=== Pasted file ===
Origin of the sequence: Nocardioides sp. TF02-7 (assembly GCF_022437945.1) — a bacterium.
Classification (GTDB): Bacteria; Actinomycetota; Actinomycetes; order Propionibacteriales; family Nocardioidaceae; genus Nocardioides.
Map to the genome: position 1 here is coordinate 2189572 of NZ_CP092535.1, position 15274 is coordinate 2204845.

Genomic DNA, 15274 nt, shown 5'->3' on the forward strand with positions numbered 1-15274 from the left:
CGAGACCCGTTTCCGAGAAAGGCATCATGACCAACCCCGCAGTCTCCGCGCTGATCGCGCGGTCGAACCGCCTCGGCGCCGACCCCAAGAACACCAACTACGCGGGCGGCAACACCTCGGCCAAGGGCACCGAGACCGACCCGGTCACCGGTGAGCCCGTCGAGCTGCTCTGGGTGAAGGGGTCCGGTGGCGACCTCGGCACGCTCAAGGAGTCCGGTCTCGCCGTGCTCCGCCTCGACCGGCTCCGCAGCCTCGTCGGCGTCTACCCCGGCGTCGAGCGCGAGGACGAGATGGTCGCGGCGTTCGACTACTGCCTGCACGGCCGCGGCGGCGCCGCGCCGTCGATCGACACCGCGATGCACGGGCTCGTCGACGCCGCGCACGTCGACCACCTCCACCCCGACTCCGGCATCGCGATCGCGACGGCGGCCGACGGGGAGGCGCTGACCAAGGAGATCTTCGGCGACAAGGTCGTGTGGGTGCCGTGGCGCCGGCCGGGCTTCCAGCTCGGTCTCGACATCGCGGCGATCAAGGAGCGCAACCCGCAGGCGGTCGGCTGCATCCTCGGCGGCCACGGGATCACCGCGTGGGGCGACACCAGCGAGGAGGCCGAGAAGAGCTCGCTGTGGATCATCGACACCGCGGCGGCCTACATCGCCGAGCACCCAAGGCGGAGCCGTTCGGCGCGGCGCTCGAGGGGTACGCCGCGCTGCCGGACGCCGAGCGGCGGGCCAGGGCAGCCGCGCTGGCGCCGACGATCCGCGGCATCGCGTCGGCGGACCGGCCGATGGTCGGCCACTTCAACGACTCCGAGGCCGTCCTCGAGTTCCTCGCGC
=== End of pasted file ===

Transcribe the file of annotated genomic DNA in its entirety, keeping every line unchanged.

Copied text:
Origin of the sequence: Nocardioides sp. TF02-7 (assembly GCF_022437945.1) — a bacterium.
Classification (GTDB): Bacteria; Actinomycetota; Actinomycetes; order Propionibacteriales; family Nocardioidaceae; genus Nocardioides.
Map to the genome: position 1 here is coordinate 2189572 of NZ_CP092535.1, position 15274 is coordinate 2204845.

Genomic DNA, 15274 nt, shown 5'->3' on the forward strand with positions numbered 1-15274 from the left:
CGAGACCCGTTTCCGAGAAAGGCATCATGACCAACCCCGCAGTCTCCGCGCTGATCGCGCGGTCGAACCGCCTCGGCGCCGACCCCAAGAACACCAACTACGCGGGCGGCAACACCTCGGCCAAGGGCACCGAGACCGACCCGGTCACCGGTGAGCCCGTCGAGCTGCTCTGGGTGAAGGGGTCCGGTGGCGACCTCGGCACGCTCAAGGAGTCCGGTCTCGCCGTGCTCCGCCTCGACCGGCTCCGCAGCCTCGTCGGCGTCTACCCCGGCGTCGAGCGCGAGGACGAGATGGTCGCGGCGTTCGACTACTGCCTGCACGGCCGCGGCGGCGCCGCGCCGTCGATCGACACCGCGATGCACGGGCTCGTCGACGCCGCGCACGTCGACCACCTCCACCCCGACTCCGGCATCGCGATCGCGACGGCGGCCGACGGGGAGGCGCTGACCAAGGAGATCTTCGGCGACAAGGTCGTGTGGGTGCCGTGGCGCCGGCCGGGCTTCCAGCTCGGTCTCGACATCGCGGCGATCAAGGAGCGCAACCCGCAGGCGGTCGGCTGCATCCTCGGCGGCCACGGGATCACCGCGTGGGGCGACACCAGCGAGGAGGCCGAGAAGAGCTCGCTGTGGATCATCGACACCGCGGCGGCCTACATCGCCGAGCACCCAAGGCGGAGCCGTTCGGCGCGGCGCTCGAGGGGTACGCCGCGCTGCCGGACGCCGAGCGGCGGGCCAGGGCAGCCGCGCTGGCGCCGACGATCCGCGGCATCGCGTCGGCGGACCGGCCGATGGTCGGCCACTTCAACGACTCCGAGGCCGTCCTCGAGTTCCTCGCGC